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Prologue: Social Correlates of Linguistic Structures
1: Sociolinguistic Typology and the Speed of Change
2: Complexification, Simplification, and Two Types of Contact
3: Isolation and Complexification
4: Mechanisms of Complexification
5: Contact and Isolation in Phonology
6: Mature Phenomena and Societies of Intimates
Epilogue: On the Future of Linguistic Complexity
Peter Trudgill is Professor of Sociolinguistics at the University
of Agder, Norway. He has held Chairs in Linguistics at the
Universities of Reading, Essex, Lausanne, and Fribourg (where he is
now Emeritus). He is also an Adjunct Professor at the Research
Centre for Linguistic Typology at La Trobe University and Honorary
Professor of Sociolinguistics at the University of East Anglia. His
many books include Sociolinguistics: an Introduction to Language
Society (Penguin, 1974, 4th edn 2000), On Dialect (Blackwell, 1983), Dialects in Contact (Blackwell, 1986), The Dialects of England (Blackwell 1990, 2nd end 1999), New-Dialect Formation: on the Inevitability of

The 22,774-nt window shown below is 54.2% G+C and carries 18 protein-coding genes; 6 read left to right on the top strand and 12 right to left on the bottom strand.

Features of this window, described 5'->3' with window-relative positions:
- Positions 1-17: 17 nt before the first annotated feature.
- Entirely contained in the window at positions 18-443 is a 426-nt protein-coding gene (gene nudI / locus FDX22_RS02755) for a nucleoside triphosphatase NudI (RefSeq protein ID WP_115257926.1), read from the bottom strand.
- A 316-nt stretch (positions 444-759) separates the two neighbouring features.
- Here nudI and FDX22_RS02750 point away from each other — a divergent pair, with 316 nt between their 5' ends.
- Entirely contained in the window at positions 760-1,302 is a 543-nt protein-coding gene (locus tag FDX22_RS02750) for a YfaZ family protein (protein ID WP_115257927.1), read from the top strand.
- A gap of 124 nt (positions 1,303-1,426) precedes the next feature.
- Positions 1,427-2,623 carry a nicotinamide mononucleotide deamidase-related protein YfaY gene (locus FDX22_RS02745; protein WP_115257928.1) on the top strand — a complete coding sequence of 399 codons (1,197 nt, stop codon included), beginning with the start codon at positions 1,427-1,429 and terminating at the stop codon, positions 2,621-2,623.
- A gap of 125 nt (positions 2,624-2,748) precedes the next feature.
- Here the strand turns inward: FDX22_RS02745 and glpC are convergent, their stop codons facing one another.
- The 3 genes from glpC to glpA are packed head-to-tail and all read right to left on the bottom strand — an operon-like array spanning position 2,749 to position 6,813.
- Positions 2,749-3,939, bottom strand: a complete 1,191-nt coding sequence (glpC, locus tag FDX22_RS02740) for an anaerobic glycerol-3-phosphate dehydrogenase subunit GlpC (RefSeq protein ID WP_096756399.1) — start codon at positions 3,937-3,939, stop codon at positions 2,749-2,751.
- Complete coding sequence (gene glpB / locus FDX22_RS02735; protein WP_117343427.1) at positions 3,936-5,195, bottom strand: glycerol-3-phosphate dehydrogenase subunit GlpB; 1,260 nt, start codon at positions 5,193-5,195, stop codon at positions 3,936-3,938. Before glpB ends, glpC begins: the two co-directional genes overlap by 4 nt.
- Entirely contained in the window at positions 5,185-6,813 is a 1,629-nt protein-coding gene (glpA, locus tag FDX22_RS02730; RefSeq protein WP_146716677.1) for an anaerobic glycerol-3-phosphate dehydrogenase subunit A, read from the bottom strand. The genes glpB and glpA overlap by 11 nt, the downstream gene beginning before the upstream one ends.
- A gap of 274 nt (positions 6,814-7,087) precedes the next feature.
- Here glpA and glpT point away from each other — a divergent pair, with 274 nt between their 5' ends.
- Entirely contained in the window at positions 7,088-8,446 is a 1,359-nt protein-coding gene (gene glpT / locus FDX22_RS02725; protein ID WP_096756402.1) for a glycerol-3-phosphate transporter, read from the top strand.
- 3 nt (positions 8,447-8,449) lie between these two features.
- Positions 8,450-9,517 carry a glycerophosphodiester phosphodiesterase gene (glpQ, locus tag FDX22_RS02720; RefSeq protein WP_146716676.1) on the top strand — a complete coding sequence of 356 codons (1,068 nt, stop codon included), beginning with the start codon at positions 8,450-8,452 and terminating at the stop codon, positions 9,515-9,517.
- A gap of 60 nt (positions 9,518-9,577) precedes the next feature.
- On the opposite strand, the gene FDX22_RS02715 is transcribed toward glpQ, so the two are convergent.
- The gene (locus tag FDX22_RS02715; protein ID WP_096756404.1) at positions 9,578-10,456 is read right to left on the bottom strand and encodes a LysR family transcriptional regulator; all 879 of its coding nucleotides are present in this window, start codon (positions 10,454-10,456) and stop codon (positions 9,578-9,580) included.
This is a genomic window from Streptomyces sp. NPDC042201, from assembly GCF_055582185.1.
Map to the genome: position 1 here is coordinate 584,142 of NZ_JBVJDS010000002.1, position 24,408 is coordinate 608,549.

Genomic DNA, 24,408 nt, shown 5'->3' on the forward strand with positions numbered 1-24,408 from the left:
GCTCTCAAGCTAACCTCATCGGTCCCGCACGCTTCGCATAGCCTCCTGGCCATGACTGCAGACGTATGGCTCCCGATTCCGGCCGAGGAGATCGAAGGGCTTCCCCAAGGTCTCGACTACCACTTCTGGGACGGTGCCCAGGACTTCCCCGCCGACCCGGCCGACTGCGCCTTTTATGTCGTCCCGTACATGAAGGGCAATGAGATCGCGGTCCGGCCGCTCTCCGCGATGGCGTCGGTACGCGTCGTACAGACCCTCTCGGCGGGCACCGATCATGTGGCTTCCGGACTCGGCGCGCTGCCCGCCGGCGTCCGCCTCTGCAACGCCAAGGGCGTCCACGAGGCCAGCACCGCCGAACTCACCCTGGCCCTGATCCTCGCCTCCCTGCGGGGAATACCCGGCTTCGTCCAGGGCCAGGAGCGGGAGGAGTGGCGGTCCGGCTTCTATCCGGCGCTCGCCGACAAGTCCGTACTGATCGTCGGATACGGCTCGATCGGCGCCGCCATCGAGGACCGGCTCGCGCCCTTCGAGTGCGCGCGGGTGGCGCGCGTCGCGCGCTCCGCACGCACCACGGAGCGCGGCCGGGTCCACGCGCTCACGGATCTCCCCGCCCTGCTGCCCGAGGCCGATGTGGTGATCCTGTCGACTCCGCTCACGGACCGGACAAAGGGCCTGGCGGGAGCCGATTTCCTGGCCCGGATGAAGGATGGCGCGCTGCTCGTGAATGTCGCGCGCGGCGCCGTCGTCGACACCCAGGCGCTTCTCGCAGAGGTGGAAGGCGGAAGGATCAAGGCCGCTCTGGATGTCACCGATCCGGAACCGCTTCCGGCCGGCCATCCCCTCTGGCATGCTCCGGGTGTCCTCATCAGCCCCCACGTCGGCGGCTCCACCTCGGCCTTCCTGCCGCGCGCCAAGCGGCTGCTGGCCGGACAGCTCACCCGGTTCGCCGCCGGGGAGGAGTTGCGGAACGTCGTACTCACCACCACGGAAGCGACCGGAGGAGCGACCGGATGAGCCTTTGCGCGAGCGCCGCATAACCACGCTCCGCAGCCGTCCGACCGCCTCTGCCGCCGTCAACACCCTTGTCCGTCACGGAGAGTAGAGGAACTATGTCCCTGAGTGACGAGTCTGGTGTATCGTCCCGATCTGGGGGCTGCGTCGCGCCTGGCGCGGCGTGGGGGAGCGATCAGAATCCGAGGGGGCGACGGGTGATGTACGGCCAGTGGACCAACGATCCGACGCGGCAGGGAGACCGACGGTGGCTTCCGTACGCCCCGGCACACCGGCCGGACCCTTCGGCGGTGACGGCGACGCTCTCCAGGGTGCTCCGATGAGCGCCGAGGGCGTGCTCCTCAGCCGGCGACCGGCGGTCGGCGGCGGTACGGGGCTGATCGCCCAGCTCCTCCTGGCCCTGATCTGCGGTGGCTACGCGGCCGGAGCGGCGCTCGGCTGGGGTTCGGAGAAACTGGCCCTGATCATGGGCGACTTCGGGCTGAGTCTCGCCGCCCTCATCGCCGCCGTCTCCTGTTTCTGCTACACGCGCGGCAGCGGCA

Colonial Englishes (Edinburgh, 2004), and Investigations in Sociohistorical Linguistics: Stories of Colonisation and Contact (CUP 2010).
this thought-provoking work ... offers a fresh and compelling
reason for linguists to focus on less commonly studied endangered
languages. We therefore recommend this stimulating book to anyone
interested in exploring possible connections between
sociolinguistcs, language change, and typology.
*James N. Stanford and Timothy J. Pulju, Studies in Language*
An exciting book, multi-faceted and lucid, a book that can not only be recommended to researchers on linguistic change and historical sociolinguistics but also to advanced students in the field.
*Juerg Schwyter, Neuphilologische Mitteilunge*
a brisk and informative introduction to a way of thinking about language that has profound implications for analysis of language diachrony, acquisition, contact, and spread - and of course, given those areas, creolization.
*Brian McWhorter, Revista de Crioulos de Base Lexical Portuguesa e Espanhola*
This bold new book, by one of the fields leading sociolinguists, outlines the need for a new intellectual project at the heart of our discipline, emphasising the crucial role of the small face-to-face societies that have shaped most of human history in generating the outer reaches of linguistic complexity.
*Nicholas Evans, Professor of Linguistics, College of Asia and the Pacific, Australian National University*
This focussed and important work shows that degree of contact, the size of the community of speakers, and coherence within that community are all important factors in the degree to which languages become structurally simpler (losing agreement and gender for example) or more complex. This is a must-read for anyone interested in language change.
*Gary Miller, author of Language Change and Linguistic Theory*